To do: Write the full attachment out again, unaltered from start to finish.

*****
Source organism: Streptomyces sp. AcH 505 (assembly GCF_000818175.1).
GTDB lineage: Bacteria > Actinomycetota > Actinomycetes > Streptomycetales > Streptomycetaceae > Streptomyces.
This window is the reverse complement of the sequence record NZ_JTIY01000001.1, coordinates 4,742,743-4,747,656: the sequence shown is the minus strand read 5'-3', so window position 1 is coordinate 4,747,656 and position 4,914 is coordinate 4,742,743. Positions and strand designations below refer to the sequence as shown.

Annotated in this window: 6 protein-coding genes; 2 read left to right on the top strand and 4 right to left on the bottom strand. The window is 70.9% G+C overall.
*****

Source organism: Streptomyces sp. AcH 505 (assembly GCF_000818175.1).
GTDB lineage: Bacteria > Actinomycetota > Actinomycetes > Streptomycetales > Streptomycetaceae > Streptomyces.
This window is the reverse complement of the sequence record NZ_JTIY01000001.1, coordinates 4,742,743-4,747,656: the sequence shown is the minus strand read 5'-3', so window position 1 is coordinate 4,747,656 and position 4,914 is coordinate 4,742,743. Positions and strand designations below refer to the sequence as shown.

Annotated in this window: 6 protein-coding genes; 2 read left to right on the top strand and 4 right to left on the bottom strand. The window is 70.9% G+C overall.